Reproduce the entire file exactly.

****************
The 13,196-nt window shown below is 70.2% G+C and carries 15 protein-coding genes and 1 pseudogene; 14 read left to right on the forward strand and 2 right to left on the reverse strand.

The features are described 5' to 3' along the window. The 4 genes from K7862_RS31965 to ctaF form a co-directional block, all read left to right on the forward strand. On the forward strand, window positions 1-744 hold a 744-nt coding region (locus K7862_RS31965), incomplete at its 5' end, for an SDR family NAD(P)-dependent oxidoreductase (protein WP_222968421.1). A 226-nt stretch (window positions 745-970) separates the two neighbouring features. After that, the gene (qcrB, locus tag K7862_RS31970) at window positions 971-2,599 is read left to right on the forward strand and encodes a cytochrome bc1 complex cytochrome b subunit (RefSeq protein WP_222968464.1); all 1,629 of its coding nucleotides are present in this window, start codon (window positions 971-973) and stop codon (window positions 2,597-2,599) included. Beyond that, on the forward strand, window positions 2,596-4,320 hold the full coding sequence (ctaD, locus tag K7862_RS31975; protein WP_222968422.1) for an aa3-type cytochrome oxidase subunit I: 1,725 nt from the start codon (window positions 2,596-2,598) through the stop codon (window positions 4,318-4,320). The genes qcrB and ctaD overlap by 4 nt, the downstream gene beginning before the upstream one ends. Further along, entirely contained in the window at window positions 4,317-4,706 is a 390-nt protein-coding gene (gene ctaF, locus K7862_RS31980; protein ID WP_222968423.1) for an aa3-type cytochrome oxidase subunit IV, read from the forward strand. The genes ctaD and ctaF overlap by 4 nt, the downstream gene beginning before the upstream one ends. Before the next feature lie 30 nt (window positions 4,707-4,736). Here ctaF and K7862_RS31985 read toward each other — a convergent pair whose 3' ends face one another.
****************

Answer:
The 13,196-nt window shown below is 70.2% G+C and carries 15 protein-coding genes and 1 pseudogene; 14 read left to right on the forward strand and 2 right to left on the reverse strand.

The features are described 5' to 3' along the window. The 4 genes from K7862_RS31965 to ctaF form a co-directional block, all read left to right on the forward strand. On the forward strand, window positions 1-744 hold a 744-nt coding region (locus K7862_RS31965), incomplete at its 5' end, for an SDR family NAD(P)-dependent oxidoreductase (protein WP_222968421.1). A 226-nt stretch (window positions 745-970) separates the two neighbouring features. After that, the gene (qcrB, locus tag K7862_RS31970) at window positions 971-2,599 is read left to right on the forward strand and encodes a cytochrome bc1 complex cytochrome b subunit (RefSeq protein WP_222968464.1); all 1,629 of its coding nucleotides are present in this window, start codon (window positions 971-973) and stop codon (window positions 2,597-2,599) included. Beyond that, on the forward strand, window positions 2,596-4,320 hold the full coding sequence (ctaD, locus tag K7862_RS31975; protein WP_222968422.1) for an aa3-type cytochrome oxidase subunit I: 1,725 nt from the start codon (window positions 2,596-2,598) through the stop codon (window positions 4,318-4,320). The genes qcrB and ctaD overlap by 4 nt, the downstream gene beginning before the upstream one ends. Further along, entirely contained in the window at window positions 4,317-4,706 is a 390-nt protein-coding gene (gene ctaF, locus K7862_RS31980; protein ID WP_222968423.1) for an aa3-type cytochrome oxidase subunit IV, read from the forward strand. The genes ctaD and ctaF overlap by 4 nt, the downstream gene beginning before the upstream one ends. Before the next feature lie 30 nt (window positions 4,707-4,736). Here ctaF and K7862_RS31985 read toward each other — a convergent pair whose 3' ends face one another.